THE Victorian Lower House of Parliament has narrowly passed controversial euthanasia legislation after a marathon debate that lasted more than 24 hours.

The Voluntary Assisted Dying Bill passed 47 votes to 37 after a conscience vote.

The bill now heads to the Upper House where, if successfully passed in a fortnight, will become law and allow terminally ill people over the age of 18 to access lethal drugs.

The debate over the bill was contentious with many member making impassioned pleas for both sides of the argument.

"No time to die is ever the right time," Premier Daniel Andrews said before the vote.

"Every year, 50 people experiencing an irreversible deterioration in physical health are resorting to ... the final cry of human desperation.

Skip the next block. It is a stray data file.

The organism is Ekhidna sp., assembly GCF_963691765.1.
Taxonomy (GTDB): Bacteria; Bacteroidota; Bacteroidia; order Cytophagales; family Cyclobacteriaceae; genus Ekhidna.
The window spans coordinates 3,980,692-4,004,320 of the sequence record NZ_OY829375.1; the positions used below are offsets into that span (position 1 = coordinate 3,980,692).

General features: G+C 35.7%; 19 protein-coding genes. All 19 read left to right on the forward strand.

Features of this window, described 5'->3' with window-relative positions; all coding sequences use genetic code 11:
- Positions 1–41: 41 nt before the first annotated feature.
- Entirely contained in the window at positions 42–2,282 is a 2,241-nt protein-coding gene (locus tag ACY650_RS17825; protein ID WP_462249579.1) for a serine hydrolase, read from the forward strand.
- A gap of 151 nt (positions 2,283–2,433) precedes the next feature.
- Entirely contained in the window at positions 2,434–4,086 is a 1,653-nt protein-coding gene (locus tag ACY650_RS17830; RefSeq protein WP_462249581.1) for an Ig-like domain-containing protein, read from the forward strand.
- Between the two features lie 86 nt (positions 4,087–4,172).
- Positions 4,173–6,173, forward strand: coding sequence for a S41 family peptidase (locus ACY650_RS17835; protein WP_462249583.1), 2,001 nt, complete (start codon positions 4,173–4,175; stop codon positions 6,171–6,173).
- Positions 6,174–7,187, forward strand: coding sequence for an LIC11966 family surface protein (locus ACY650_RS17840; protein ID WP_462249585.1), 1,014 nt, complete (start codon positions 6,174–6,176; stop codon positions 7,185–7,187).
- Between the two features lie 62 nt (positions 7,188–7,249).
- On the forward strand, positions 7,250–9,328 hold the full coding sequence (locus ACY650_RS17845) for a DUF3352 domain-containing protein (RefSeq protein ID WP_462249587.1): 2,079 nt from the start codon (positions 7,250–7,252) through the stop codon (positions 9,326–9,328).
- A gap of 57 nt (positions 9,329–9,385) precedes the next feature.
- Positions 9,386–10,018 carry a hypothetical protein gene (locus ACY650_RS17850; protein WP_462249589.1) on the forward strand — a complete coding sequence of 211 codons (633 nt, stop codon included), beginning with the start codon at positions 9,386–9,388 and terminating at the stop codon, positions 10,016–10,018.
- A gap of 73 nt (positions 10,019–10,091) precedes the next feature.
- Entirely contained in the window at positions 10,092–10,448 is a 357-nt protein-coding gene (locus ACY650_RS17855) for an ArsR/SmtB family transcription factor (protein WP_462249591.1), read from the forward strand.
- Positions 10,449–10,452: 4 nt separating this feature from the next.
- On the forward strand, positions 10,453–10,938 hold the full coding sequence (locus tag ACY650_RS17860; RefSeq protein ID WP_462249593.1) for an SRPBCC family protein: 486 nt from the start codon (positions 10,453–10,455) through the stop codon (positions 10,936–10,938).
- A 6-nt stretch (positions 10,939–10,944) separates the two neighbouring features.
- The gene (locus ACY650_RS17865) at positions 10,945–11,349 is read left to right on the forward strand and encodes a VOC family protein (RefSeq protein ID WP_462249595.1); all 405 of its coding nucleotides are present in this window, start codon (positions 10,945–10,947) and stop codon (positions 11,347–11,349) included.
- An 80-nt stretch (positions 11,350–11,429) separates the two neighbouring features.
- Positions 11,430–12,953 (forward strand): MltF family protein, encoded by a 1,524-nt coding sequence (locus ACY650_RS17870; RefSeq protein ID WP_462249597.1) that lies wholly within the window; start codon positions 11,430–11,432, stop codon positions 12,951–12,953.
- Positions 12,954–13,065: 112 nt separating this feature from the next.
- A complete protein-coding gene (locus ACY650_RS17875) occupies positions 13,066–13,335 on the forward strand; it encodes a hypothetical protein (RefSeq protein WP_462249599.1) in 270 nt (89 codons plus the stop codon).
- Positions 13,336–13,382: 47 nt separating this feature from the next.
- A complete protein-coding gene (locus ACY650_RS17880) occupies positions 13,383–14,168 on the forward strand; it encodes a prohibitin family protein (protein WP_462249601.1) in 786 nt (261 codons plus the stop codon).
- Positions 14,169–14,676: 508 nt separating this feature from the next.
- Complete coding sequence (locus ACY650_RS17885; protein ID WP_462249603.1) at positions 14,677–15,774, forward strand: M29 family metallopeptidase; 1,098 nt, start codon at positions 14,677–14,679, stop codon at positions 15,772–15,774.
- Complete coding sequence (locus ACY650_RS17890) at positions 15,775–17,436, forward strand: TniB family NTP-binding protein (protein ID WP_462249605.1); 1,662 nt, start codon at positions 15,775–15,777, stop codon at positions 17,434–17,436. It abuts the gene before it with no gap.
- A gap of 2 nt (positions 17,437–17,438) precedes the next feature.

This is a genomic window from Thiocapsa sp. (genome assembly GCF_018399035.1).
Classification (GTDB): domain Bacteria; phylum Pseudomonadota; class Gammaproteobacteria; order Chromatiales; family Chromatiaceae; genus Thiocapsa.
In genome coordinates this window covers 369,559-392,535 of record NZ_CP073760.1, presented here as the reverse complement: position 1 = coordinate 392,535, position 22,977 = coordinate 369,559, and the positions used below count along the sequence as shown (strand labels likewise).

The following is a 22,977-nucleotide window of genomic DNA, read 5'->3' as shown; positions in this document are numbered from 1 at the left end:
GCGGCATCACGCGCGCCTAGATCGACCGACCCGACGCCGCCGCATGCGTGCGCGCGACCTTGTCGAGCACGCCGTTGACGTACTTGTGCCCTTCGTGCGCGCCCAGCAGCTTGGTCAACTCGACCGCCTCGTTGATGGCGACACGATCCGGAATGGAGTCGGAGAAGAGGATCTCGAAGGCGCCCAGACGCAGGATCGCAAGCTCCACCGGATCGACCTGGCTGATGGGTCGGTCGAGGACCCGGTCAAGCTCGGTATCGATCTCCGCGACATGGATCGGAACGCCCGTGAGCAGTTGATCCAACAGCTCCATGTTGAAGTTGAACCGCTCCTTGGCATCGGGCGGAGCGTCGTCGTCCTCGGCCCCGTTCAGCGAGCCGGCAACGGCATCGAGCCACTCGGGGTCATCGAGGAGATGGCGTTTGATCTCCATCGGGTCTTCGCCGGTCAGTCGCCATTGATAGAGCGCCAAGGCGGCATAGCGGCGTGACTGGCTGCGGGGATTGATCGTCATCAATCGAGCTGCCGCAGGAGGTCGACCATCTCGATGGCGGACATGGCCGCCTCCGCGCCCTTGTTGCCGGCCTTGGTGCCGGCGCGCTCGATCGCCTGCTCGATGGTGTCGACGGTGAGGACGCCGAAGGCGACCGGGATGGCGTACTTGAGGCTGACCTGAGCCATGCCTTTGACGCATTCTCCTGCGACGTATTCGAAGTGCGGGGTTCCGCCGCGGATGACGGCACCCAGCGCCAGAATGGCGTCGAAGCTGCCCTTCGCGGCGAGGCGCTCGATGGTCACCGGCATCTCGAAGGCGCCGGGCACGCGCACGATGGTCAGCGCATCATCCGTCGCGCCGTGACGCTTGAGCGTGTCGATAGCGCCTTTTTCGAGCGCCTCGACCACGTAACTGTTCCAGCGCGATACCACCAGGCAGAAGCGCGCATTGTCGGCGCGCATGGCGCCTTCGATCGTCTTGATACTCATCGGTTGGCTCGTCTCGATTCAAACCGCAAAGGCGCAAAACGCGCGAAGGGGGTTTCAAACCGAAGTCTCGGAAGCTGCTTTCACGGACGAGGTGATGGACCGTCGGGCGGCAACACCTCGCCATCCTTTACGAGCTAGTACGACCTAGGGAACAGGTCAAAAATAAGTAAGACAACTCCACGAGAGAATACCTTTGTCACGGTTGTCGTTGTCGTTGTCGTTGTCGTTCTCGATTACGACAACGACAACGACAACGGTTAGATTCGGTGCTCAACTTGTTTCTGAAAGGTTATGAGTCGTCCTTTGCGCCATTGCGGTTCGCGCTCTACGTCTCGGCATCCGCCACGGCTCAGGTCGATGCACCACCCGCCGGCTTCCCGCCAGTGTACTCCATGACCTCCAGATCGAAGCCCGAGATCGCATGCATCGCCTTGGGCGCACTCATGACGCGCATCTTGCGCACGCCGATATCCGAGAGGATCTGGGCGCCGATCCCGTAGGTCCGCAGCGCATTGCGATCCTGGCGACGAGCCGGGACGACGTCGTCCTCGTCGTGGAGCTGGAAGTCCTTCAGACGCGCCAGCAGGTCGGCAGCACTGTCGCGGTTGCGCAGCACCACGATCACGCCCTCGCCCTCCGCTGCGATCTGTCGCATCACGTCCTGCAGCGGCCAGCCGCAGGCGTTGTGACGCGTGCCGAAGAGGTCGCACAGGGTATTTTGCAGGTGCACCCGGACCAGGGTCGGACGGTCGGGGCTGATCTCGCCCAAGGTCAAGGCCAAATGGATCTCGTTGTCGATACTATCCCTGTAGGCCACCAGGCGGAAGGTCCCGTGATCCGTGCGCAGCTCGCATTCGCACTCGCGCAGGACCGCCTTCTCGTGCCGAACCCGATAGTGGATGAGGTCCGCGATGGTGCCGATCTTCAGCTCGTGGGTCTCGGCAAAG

"This is happening, quietly and violently in our suburbs and towns.

"Nobody should have to live their last days like this."

However, Deputy Premier James Merlino countered by the bill would be "state-sanctioned suicide", arguing there would be too many avenues for the bill to be abused.

"If you say one group of people can be euthanised or assisted to commit suicide, on what basis do you deny other people if this person has a right to die?" he said.

"Why not those with a disability, why not children, why not the frail and elderly, why not those suffering from extreme loneliness or despair, why not those who are simply tired of living?

"This is the line that parliament is considering crossing - state-sanctioned suicide."